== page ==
Exclusive outtakes from industry leaders
Dubai returns to the fixed-income sphere for the first time in more than a year after raising about $2 billion from dirham and dollar-denominated Islamic bonds.
Confidence in the emirate had run aground earlier this year as investors bet on Dubai’s state-linked entities not being able refinance debt. So far, this year it has met all its obligations and with the fresh issue booking about $6.5 billion from regional and international investors, Dubai’s doomsday scenario appears to be vanishing.
With much of the United Arab Emirates’ oil coming from the largest of the emirates Abu Dhabi, investors have flocked to the capital this year as appetite for good emerging market debt revives. The spread between Abui Dhabi and Dubai widened at its peak to over 500 basis points in February, but Dubai government efforts to restore confidence — kickstarted by the UAE central bank buying $10 billion of its bonds — has helped spreads narrow to about 200 basis points.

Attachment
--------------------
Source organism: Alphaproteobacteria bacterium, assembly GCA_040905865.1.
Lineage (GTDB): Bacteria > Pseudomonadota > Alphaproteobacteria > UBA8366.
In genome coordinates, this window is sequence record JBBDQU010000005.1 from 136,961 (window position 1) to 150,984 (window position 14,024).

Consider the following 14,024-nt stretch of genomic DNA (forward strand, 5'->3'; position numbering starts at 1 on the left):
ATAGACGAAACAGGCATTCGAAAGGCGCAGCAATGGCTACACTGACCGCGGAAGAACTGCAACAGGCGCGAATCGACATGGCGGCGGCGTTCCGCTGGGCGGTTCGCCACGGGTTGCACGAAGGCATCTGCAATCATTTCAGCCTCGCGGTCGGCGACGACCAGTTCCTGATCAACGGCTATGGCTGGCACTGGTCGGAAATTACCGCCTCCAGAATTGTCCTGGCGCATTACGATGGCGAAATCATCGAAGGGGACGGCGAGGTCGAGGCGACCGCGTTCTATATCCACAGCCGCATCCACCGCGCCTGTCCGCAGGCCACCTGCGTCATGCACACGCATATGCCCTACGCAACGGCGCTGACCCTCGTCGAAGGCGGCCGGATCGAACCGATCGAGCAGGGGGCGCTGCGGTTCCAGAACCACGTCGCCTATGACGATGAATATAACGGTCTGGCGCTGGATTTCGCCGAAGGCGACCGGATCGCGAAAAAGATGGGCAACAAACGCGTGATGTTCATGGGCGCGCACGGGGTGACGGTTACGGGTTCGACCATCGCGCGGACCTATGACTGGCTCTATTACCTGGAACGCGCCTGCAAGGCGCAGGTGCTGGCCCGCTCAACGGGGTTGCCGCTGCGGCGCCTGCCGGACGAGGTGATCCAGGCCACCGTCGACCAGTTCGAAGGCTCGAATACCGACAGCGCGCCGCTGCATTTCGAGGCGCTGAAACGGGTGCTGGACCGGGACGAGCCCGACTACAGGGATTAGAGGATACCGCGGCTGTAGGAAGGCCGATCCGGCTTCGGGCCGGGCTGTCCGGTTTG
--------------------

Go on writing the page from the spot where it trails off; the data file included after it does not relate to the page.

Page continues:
Dubai still has a long way go. The next test will be property developer Nakheel resolving its $3.5 billion Islamic bond maturing on Dec. 14 and then a raft of debts in 2010…..but as Harold Wilson once said, ”A week’s long time in politics.”
A quarter of the gas that heats European homes and powers European industry is piped in thousands of kilometres from the Russian tundra. By 2015, Russia’s share of European gas supplies will rise to at least one third. That powerful lever of influence over Europe’s economy raises the stakes in its confrontation with Russia over its invasion of Georgia.
But Alexander Medvedev, deputy chief executive of Russia’s state gas export monopoly Gazprom, opened the Reuters Russia Investment Summit on Monday with a reminder that even the mighty Gazprom is not invulnerable to Europe and the West, relying as it does on foreign revenue and capital.
Credit ratings agencies have been under fire from investors for giving the highest ratings for what turned out to be risky assets.
But Standard & Poor’s President Deven Sharma told the Reuters Investment Outlook Summit investors just didn’t really understand what a triple-A rating meant.
“It’s a question a lot of people ask: Is a triple-A a triple-A a triple-A?” Sharma said. “We reflected on it and recognised one of the things we didn’t explain to investors as much as we should have done is what comparability of ratings really means.”
To listen to what he had to say, please click here